Judicial Watch Files FOIA Lawsuit on behalf of Daily Caller for Consumer Financial Protection Bureau Political Activity Records
JULY 15, 2015
(Washington, DC) – Judicial Watch announced today that it has filed a lawsuit on behalf of the Daily Caller News Foundation, a media organization based in Washington, D.C., seeking records from the Consumer Financial Protection Bureau (CFPB). The lawsuit was filed in the U.S. District Court for the District of Columbia (The Daily Caller News Foundation v. Consumer Financial Protection Bureau (No. 1:15-cv-01125)).
On February 27, 2015, The Daily Caller filed a FOIA request with the CFPB seeking access, in part, to:
A. All emails to or from Robert Cauldwell, National Treasury Employees’ Union Chapter 335 president and an examiner for the bureau’s Southeast region, between January 1, 2014 to February 27, 2015 that make reference to political parties, elected political figures, congressional committees, congressional testimony and congressional activities including hearings, investigatory activities or subpoenas; and
B. All emails sent to or received from Bureau employee and active union member Anthony Romano between January 1, 2014 to February 27, 2015 that make reference to political parties, elected political figures, congressional committees, congressional testimony and congressional activities including hearings, investigatory activities or subpoenas.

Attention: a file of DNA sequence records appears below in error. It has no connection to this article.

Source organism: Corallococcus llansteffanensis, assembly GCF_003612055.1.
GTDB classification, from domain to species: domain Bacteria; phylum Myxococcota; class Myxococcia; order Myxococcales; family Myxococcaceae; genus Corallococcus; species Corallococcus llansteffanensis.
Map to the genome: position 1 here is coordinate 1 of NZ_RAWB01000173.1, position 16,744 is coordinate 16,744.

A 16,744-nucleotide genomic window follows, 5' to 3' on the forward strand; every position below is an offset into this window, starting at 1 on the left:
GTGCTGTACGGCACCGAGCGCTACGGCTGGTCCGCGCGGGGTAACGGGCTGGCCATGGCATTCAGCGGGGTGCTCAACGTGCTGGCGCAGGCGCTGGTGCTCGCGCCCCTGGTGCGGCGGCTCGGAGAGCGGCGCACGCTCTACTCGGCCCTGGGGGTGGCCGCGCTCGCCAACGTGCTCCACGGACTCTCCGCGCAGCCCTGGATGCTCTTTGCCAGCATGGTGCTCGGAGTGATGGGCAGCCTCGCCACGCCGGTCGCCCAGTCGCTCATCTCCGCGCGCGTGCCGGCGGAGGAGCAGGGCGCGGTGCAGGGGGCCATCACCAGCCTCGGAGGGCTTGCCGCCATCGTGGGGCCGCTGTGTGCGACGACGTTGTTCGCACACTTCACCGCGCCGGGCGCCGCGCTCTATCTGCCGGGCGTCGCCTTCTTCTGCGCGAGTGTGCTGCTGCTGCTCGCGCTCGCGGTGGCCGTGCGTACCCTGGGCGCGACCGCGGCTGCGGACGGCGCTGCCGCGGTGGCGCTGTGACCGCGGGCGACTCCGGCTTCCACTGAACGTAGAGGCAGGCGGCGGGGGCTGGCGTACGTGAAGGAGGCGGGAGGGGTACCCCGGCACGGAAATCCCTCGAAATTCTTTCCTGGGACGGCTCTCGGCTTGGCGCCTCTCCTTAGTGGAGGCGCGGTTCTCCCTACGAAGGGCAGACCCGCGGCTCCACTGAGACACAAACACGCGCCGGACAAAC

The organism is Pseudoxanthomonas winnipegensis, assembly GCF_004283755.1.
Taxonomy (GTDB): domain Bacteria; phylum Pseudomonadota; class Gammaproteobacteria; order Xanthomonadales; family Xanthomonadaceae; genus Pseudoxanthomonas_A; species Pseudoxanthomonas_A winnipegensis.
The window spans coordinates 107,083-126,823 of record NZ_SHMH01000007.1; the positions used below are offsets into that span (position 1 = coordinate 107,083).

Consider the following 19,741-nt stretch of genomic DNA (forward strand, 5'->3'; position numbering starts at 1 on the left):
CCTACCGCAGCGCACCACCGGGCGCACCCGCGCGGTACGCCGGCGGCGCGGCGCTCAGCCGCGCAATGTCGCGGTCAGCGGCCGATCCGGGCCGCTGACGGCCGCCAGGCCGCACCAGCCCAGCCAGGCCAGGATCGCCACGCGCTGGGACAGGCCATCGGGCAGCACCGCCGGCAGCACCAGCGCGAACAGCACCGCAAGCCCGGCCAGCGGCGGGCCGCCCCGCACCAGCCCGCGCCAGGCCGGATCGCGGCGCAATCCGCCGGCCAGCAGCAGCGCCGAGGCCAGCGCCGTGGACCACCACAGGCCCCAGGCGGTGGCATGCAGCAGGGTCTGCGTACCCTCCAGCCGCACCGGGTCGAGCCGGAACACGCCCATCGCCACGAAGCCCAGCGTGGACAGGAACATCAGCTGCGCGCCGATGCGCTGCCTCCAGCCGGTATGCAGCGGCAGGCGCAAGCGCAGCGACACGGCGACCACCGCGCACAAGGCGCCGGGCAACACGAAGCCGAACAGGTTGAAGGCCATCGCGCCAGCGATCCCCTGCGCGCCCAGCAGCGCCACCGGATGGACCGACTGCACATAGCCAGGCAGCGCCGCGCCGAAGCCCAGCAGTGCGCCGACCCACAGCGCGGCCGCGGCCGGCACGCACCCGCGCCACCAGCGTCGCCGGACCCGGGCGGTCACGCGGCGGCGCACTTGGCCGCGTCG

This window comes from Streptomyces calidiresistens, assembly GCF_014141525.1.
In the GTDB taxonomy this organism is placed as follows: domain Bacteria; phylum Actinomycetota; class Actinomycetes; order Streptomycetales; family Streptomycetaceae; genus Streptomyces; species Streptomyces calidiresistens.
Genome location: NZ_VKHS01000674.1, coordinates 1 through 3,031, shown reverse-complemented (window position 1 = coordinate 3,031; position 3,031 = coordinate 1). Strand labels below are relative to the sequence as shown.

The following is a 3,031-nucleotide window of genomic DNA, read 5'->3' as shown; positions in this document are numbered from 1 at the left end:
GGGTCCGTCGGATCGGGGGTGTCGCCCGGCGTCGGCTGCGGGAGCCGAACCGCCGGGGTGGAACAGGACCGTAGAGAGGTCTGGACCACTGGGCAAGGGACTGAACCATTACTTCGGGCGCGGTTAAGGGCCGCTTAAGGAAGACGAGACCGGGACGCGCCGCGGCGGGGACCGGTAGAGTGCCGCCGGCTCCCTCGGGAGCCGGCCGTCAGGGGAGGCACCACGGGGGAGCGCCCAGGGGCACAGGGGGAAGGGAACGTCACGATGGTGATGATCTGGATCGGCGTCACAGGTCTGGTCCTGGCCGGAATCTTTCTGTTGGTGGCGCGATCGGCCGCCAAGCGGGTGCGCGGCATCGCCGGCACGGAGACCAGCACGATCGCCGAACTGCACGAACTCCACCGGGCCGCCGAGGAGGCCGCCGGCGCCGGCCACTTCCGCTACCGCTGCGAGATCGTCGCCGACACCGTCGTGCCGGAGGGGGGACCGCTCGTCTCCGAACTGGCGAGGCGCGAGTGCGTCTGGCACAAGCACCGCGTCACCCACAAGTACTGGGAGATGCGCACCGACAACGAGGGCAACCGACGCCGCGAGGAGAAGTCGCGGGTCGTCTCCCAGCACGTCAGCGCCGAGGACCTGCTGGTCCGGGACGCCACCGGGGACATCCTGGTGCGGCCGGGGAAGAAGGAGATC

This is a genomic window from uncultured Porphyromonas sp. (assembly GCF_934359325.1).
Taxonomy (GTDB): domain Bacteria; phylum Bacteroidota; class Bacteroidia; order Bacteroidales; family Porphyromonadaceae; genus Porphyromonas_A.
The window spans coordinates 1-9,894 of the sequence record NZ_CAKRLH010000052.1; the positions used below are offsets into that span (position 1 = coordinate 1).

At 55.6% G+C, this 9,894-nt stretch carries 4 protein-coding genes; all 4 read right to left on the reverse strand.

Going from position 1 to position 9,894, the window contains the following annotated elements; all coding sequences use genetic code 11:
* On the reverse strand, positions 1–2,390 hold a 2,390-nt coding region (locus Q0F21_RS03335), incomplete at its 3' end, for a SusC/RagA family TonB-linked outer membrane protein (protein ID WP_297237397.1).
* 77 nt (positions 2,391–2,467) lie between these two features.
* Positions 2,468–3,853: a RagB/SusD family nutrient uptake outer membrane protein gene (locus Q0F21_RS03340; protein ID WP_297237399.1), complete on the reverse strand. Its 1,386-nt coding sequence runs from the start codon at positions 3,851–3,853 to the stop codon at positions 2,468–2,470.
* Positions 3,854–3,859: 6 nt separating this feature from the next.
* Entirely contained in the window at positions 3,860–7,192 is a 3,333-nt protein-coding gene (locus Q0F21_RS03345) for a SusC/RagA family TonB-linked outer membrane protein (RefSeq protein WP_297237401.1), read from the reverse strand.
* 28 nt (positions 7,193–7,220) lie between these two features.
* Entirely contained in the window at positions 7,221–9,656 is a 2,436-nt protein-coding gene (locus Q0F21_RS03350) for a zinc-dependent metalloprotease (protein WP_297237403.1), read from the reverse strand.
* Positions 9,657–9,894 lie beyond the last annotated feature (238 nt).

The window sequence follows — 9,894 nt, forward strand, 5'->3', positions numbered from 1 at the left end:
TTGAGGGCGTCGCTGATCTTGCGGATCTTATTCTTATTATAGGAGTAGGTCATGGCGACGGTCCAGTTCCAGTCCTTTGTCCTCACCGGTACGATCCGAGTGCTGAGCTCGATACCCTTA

Subsequently, on March 19, The Daily Caller narrowed its request and provided the CFPB with a list of 27 specific terms to be searched. Yet, the CFPB responded on April 8 that the request was overly broad, and by letter dated May 21, denied The Daily Caller’s administrative appeal, declaring the request “insufficiently specific and therefore unreasonably burdensome.” The search terms in The Daily Caller’s request include “Republican,” “Tea Party,” “Obama,” “subpoenas” and “House Financial Services Committee.”
“The public has a right to know what their government is doing,” said Neil Patel, president of the Daily Caller News Foundation. “The Freedom of Information Act was enacted to enable the public to exercise this right. The Act requires disclosure of government documents subject only to reasonable exceptions. Asking ‘for too much’ is not one of those exceptions, and the CFPB should not be allowed to act as if it is.”
“The Consumer Financial Protection Bureau thinks it is above the law,” said Judicial Watch President Tom Fitton. “Our lawsuit on behalf of journalists at The Daily Caller, however, serves notice to the CFPB that this attitude is misguided. If union officials were engaging in illegal political activity, CFPB employees and the public deserve to know about it. It tells you all you need to know about the Obama administration’s transparency when The Daily Caller has to file a federal lawsuit just to find out about two bureaucrats.”